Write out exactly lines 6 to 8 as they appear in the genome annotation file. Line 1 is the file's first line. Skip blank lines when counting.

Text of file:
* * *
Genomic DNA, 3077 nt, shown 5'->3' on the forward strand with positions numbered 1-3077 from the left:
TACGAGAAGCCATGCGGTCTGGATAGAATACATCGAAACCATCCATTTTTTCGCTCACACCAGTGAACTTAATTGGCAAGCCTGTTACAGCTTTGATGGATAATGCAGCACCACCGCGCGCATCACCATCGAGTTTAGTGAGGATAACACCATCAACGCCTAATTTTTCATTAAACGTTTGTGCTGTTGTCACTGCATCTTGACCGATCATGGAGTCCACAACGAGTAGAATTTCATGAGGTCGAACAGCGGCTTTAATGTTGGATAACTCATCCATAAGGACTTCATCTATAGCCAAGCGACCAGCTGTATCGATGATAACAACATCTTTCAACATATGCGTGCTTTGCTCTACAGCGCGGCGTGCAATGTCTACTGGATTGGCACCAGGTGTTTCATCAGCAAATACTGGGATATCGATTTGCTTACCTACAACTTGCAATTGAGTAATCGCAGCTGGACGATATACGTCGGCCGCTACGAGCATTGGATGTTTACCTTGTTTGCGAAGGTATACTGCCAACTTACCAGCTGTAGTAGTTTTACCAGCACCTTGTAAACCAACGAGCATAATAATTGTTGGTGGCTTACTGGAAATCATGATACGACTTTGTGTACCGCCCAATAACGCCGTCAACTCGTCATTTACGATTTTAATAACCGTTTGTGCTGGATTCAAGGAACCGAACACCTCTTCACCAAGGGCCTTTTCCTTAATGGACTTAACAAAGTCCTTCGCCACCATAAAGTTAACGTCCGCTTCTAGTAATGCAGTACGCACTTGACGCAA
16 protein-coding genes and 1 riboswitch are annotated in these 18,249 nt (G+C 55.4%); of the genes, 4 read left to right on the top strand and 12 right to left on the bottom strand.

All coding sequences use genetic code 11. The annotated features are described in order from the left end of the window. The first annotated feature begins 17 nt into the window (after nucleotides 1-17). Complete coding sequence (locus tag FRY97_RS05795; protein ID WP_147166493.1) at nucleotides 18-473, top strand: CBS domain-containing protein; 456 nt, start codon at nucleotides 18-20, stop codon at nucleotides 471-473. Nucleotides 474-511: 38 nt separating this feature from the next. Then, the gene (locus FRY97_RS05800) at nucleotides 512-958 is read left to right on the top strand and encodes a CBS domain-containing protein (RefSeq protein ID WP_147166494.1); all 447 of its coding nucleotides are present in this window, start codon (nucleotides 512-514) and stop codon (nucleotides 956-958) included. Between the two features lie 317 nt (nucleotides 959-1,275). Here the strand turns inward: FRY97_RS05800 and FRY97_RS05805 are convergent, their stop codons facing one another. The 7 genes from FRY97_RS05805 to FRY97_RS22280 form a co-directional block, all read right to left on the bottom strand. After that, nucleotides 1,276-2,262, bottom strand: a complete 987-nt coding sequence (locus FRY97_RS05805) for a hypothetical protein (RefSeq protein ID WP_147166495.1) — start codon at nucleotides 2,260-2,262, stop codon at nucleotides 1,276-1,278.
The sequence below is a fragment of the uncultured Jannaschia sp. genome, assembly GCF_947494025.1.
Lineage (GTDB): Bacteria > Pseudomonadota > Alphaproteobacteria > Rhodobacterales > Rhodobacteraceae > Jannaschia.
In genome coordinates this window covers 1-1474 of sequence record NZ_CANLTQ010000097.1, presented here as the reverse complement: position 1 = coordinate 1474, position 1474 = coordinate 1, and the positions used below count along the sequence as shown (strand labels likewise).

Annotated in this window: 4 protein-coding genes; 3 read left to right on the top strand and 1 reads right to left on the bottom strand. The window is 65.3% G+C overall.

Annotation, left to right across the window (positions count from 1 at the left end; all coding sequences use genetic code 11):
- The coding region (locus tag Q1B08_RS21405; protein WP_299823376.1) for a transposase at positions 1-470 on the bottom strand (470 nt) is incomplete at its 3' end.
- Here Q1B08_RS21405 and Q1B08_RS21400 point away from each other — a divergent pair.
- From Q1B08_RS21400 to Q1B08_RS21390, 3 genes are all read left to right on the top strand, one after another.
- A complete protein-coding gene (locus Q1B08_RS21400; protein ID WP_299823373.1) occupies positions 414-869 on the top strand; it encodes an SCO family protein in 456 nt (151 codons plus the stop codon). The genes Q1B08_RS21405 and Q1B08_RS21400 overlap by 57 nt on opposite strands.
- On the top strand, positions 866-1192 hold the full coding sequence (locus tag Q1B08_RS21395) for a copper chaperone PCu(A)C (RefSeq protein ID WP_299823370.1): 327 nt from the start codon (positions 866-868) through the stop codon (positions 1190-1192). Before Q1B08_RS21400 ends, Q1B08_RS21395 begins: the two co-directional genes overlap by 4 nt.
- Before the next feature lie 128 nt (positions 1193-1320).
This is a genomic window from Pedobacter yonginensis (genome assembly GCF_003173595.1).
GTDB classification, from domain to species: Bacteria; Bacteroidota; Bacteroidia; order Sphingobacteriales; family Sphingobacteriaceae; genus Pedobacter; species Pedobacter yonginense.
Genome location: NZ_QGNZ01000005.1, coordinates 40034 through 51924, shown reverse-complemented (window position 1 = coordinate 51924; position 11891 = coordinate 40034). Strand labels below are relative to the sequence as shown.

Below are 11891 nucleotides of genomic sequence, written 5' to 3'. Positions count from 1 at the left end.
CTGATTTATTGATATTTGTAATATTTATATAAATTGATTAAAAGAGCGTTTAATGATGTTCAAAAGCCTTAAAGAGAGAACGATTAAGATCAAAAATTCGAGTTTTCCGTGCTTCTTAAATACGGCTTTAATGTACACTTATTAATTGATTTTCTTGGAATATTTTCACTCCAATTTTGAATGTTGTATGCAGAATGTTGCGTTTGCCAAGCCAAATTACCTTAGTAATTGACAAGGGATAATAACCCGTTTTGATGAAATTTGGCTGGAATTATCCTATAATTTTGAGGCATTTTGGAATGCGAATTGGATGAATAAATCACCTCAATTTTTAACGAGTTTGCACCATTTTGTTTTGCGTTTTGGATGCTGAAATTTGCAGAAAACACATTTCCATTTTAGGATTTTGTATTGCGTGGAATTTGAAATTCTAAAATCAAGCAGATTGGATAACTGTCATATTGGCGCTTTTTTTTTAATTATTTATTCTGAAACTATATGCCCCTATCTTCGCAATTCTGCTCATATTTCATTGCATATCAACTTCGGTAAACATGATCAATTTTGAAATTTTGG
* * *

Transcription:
Lineage (GTDB): Bacteria > Pseudomonadota > Alphaproteobacteria > Rhodobacterales > Rhodobacteraceae > Jannaschia.
In genome coordinates this window covers 1-1474 of sequence record NZ_CANLTQ010000097.1, presented here as the reverse complement: position 1 = coordinate 1474, position 1474 = coordinate 1, and the positions used below count along the sequence as shown (strand labels likewise).

Annotated in this window: 4 protein-coding genes; 3 read left to right on the top strand and 1 reads right to left on the bottom strand. The window is 65.3% G+C overall.